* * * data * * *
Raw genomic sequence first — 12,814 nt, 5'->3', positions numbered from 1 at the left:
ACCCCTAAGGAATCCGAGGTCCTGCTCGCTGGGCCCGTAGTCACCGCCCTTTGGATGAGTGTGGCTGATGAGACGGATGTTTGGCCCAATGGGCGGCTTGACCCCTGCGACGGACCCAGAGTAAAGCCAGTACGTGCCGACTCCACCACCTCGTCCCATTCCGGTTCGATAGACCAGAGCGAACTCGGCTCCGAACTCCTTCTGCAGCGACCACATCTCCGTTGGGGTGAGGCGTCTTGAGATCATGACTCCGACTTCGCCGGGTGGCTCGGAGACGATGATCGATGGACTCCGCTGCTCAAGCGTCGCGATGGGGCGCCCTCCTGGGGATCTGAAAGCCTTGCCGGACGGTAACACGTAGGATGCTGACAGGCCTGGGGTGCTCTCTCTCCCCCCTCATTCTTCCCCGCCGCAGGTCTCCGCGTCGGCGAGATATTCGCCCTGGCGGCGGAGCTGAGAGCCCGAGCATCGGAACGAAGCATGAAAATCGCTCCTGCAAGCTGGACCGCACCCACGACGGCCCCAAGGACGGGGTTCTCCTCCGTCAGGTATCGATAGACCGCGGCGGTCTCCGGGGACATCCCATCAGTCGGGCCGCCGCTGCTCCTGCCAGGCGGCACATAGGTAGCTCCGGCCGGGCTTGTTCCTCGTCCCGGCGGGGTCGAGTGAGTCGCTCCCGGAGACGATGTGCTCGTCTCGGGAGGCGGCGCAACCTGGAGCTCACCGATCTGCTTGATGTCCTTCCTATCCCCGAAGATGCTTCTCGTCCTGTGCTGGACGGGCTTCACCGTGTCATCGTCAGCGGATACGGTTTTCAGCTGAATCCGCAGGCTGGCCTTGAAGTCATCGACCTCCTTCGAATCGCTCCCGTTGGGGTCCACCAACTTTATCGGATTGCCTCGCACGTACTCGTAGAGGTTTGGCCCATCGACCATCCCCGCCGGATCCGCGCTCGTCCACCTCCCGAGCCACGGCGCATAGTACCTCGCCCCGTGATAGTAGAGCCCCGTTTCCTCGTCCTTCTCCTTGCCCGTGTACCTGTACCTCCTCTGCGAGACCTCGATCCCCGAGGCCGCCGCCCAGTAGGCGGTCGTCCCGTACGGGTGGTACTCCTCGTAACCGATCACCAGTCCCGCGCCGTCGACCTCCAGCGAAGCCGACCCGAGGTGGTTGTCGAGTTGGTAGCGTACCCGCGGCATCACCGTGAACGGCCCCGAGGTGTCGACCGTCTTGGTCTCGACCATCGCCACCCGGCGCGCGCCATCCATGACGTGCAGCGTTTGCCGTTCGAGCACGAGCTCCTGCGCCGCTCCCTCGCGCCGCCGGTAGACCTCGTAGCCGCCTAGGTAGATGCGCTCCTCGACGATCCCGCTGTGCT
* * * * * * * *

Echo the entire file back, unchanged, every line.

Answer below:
Raw genomic sequence first — 12,814 nt, 5'->3', positions numbered from 1 at the left:
ACCCCTAAGGAATCCGAGGTCCTGCTCGCTGGGCCCGTAGTCACCGCCCTTTGGATGAGTGTGGCTGATGAGACGGATGTTTGGCCCAATGGGCGGCTTGACCCCTGCGACGGACCCAGAGTAAAGCCAGTACGTGCCGACTCCACCACCTCGTCCCATTCCGGTTCGATAGACCAGAGCGAACTCGGCTCCGAACTCCTTCTGCAGCGACCACATCTCCGTTGGGGTGAGGCGTCTTGAGATCATGACTCCGACTTCGCCGGGTGGCTCGGAGACGATGATCGATGGACTCCGCTGCTCAAGCGTCGCGATGGGGCGCCCTCCTGGGGATCTGAAAGCCTTGCCGGACGGTAACACGTAGGATGCTGACAGGCCTGGGGTGCTCTCTCTCCCCCCTCATTCTTCCCCGCCGCAGGTCTCCGCGTCGGCGAGATATTCGCCCTGGCGGCGGAGCTGAGAGCCCGAGCATCGGAACGAAGCATGAAAATCGCTCCTGCAAGCTGGACCGCACCCACGACGGCCCCAAGGACGGGGTTCTCCTCCGTCAGGTATCGATAGACCGCGGCGGTCTCCGGGGACATCCCATCAGTCGGGCCGCCGCTGCTCCTGCCAGGCGGCACATAGGTAGCTCCGGCCGGGCTTGTTCCTCGTCCCGGCGGGGTCGAGTGAGTCGCTCCCGGAGACGATGTGCTCGTCTCGGGAGGCGGCGCAACCTGGAGCTCACCGATCTGCTTGATGTCCTTCCTATCCCCGAAGATGCTTCTCGTCCTGTGCTGGACGGGCTTCACCGTGTCATCGTCAGCGGATACGGTTTTCAGCTGAATCCGCAGGCTGGCCTTGAAGTCATCGACCTCCTTCGAATCGCTCCCGTTGGGGTCCACCAACTTTATCGGATTGCCTCGCACGTACTCGTAGAGGTTTGGCCCATCGACCATCCCCGCCGGATCCGCGCTCGTCCACCTCCCGAGCCACGGCGCATAGTACCTCGCCCCGTGATAGTAGAGCCCCGTTTCCTCGTCCTTCTCCTTGCCCGTGTACCTGTACCTCCTCTGCGAGACCTCGATCCCCGAGGCCGCCGCCCAGTAGGCGGTCGTCCCGTACGGGTGGTACTCCTCGTAACCGATCACCAGTCCCGCGCCGTCGACCTCCAGCGAAGCCGACCCGAGGTGGTTGTCGAGTTGGTAGCGTACCCGCGGCATCACCGTGAACGGCCCCGAGGTGTCGACCGTCTTGGTCTCGACCATCGCCACCCGGCGCGCGCCATCCATGACGTGCAGCGTTTGCCGTTCGAGCACGAGCTCCTGCGCCGCTCCCTCGCGCCGCCGGTAGACCTCGTAGCCGCCTAGGTAGATGCGCTCCTCGACGATCCCGCTGTGCT